Ellsworth Kelly Centennial

Born in Newburgh, New York on May 31, 2023, Ellsworth Kelly was an important figure in American art for over sixty years until his death on December 27, 2015 at age 92. Throughout his career, he emphasized purity of shape and color. Kelly pioneered the use of multiple canvases and of shaped canvases and was interested in creating harmony between the work of art and its architectural setting. According to Virginia M. Mecklenburg, chief curator of the Smithsonian American Art Museum, Ellsworth Kelly “had a huge impact on the art world, but the work speaks in a visceral way to whoever looks at it. I have to say there is a sense of joy and a sense of energy to so much of his work. You sort of come back to the center when you look at it.” †

Entering the Army during World War Two, Ellsworth Kelly worked with “The Ghost Army,” a unit of artists and designers dedicated to creating camouflage and other deceptive techniques for misleading the enemy. After the war, he used the GI Bill to study at the School of the Museum of Fine Arts Boston and then traveled to Paris for further study. Post-war Paris was teeming with artists exploring new ideas in abstraction and Kelly encountered important influences, especially from Surrealist Jean Arp, painter Alberto Giacometti, and sculptor Constantin Brancusi. Of the artists he encountered, Brancusi’s approach to abstracting forms from nature was especially influential.

Kelly’s rejection of gestural abstraction (the emotional painterly styles of Action Painting and Art Informel) set him apart from most of the abstract painting that dominated Paris and New York in the early 1950s. His emphasis on saturated color allied him with the Color Field painters of that period, but Kelly’s hard-edged geometric abstraction is most closely connected to Minimalism, a movement which flourished in the 1960s and early 1970s. Minimalist artists explored the essential identity of art through the use of the basic elements of visual art, as seen in Ellsworth Kelly’s pure colors and geometric shapes.

Best known for his paintings, Ellsworth Kelly also created numerous drawings, prints, and sculptures. In printmaking, which he first explored extensively in the mid-1960s, the artist worked with several important print studios, notably Gemini G.E.L. In 1958, Kelly completed one of his first sculpted wall reliefs and he began creating large-scale outdoor sculptures in unpainted metal in 1973. In 1986, the artist was commissioned to design his first free-standing building, but the project was not completed. In 2015, the year of Kelly's death, the Blanton Museum of Art at the University of Texas at Austin acquired the plans and construction of the structure, called Austin, was completed in 2017.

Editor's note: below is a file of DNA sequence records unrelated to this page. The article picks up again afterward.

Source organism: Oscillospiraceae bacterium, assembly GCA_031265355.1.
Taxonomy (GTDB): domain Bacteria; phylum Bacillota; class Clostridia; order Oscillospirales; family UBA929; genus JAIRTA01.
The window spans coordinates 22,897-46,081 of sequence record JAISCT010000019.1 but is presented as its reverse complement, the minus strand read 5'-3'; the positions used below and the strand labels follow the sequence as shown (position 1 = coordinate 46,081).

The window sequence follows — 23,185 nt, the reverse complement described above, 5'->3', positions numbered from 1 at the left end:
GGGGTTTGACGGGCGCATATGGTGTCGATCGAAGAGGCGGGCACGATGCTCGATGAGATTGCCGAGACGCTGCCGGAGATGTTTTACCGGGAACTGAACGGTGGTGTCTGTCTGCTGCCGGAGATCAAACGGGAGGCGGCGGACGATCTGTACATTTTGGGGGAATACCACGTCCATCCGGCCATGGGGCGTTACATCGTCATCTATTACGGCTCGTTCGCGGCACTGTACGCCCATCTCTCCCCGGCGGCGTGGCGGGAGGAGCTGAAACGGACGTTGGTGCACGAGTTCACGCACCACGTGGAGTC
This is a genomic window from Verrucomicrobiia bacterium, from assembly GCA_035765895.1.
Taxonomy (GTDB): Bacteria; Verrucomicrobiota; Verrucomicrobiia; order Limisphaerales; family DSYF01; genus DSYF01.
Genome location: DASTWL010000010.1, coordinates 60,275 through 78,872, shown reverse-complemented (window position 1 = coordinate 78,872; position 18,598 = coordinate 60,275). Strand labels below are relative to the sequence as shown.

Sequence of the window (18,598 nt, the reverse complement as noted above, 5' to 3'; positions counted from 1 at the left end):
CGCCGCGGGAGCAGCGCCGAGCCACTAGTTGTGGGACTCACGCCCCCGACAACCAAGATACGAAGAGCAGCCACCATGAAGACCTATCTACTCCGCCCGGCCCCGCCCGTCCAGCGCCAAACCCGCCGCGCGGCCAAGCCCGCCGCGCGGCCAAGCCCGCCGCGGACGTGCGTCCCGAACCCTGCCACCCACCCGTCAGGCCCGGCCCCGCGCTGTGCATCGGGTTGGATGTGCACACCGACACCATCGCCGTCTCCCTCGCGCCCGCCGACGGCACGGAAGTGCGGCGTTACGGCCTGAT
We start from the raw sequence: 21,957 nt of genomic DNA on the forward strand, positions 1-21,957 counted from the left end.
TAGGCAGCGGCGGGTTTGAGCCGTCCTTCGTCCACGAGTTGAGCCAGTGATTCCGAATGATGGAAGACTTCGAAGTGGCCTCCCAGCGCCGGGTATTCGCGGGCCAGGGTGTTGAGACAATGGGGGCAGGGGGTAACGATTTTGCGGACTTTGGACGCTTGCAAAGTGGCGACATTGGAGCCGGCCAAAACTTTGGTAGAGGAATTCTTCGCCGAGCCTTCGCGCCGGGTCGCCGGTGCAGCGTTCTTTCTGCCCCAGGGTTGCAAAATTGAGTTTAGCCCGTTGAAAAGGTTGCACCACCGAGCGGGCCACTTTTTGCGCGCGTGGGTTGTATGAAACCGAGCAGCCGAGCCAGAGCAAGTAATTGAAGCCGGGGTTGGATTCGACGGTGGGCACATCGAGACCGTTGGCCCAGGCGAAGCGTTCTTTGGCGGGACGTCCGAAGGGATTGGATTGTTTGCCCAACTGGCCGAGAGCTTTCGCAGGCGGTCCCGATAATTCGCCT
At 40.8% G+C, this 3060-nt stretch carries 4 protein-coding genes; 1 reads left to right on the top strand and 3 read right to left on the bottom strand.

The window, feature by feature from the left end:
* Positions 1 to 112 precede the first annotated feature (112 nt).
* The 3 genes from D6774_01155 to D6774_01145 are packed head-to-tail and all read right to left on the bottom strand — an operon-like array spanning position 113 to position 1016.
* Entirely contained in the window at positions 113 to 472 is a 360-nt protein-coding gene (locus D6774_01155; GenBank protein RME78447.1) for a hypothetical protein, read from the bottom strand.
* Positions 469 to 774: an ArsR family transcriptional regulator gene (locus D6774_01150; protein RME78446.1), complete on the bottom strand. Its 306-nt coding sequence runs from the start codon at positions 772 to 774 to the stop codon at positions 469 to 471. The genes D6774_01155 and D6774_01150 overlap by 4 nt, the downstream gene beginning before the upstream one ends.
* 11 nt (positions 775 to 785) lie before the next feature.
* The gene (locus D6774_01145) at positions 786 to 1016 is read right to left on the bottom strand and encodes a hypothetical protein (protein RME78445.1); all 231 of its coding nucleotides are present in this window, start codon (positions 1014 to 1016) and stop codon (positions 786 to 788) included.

†Quoted in Palmer, Alex. “Why Ellsworth Kelly Was a Giant in the World of American Art.” Smithsonian Magazine, 28 December 2015. https://www.smithsonianmag.com/arts-culture/why-ellsworth-kelly-was-giant-world-american-art-180957652/

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Red Blue Green
Ellsworth Kelly
oil on wood, 83 5/8 x 135 7/8 in.
Museum of Contemporary Art San Diego. © Ellsworth Kelly Foundation.
Ellsworth Kelly
oil on wood, 16 1/2 x 45 1/4 in.
Philadelphia Museum of Art. © Ellsworth Kelly Foundation.
Spectrum Colors Arranged by Chance
Ellsworth Kelly
oil on wood, 60 x 60 in.
San Francisco Museum of Modern Art. © Ellsworth Kelly Foundation.
Black Curves
Ellsworth Kelly
oil on canvas, 36 x 26 in.
Private Collection. © Ellsworth Kelly Foundation.
Yellow Piece
Ellsworth Kelly
acrylic on canvas, 75 x 75 in.
Museum of Modern Art. © Ellsworth Kelly Foundation.
Ellsworth Kelly
graphite on paper, 30 x 22 1/8 in.
Matthew Marks Gallery, New York. © Ellsworth Kelly Foundation.
High Yellow
Ellsworth Kelly
Oil on canvas, 80 9/16 × 57 13/16 in.
Blanton Museum of Art, The University of Texas at Austin. © Ellsworth Kelly Foundation.
Wright Curve
Ellsworth Kelly
stainless steel, 115 x 115 x 1 1/2 in.
Solomon R. Guggenheim Museum, New York. © Ellsworth Kelly Foundation.
Ellsworth Kelly
Artist-designed building with installation of colored glass windows, black and white marble panels, and redwood totem, 60 × 73 x 26.33 ft.
Blanton Museum of Art, The University of Texas at Austin
Berlin Totem
Ellsworth Kelly
Stainless steel, 40 ft. x 4 ft. x 8 in.
United States Embassy, Berlin, Germany. © Ellsworth Kelly Foundation. Photo © Jack Shear.
Black Relief over Yellow and Orange
Ellsworth Kelly
oil on canvas, three joined panels, 84 1/4 x 64 x 2 3/4 in.
Dublin City Gallery The Hugh Lane, Dublin, Ireland. © Ellsworth Kelly Foundation.